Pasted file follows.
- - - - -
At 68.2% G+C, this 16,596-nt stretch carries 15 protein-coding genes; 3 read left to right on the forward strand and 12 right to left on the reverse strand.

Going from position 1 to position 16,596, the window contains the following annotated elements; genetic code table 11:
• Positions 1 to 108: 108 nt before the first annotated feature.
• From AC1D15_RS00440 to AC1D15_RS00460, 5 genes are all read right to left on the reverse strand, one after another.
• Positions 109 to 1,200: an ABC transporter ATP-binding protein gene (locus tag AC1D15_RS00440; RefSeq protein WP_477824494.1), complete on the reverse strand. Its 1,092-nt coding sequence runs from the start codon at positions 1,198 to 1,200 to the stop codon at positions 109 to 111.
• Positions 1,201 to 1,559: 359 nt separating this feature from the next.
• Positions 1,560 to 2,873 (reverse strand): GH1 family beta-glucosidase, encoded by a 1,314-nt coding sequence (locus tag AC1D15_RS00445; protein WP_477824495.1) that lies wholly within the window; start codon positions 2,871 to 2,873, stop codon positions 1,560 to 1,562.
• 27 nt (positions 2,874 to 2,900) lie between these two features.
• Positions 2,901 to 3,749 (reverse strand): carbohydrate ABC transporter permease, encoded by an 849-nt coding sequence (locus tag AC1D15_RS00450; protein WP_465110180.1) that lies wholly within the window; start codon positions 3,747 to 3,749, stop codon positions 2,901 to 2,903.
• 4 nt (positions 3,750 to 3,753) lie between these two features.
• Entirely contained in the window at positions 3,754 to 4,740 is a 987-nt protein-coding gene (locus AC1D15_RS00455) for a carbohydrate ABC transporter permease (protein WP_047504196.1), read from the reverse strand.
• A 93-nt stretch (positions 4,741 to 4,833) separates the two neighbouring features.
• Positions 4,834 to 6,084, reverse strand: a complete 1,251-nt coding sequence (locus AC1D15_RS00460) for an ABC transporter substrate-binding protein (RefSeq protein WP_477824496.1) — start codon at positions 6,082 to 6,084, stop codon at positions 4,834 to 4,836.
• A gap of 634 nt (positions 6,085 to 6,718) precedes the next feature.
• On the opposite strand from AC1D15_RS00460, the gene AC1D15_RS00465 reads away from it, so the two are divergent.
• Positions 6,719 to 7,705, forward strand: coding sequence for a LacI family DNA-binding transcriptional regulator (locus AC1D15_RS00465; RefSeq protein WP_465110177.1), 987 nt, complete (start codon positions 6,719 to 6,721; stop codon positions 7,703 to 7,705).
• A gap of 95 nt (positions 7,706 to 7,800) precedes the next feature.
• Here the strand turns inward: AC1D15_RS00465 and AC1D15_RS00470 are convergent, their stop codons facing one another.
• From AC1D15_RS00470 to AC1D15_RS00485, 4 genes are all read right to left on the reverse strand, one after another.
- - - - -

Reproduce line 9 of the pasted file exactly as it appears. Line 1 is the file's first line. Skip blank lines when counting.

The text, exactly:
• Positions 2,901 to 3,749 (reverse strand): carbohydrate ABC transporter permease, encoded by an 849-nt coding sequence (locus tag AC1D15_RS00450; protein WP_465110180.1) that lies wholly within the window; start codon positions 3,747 to 3,749, stop codon positions 2,901 to 2,903.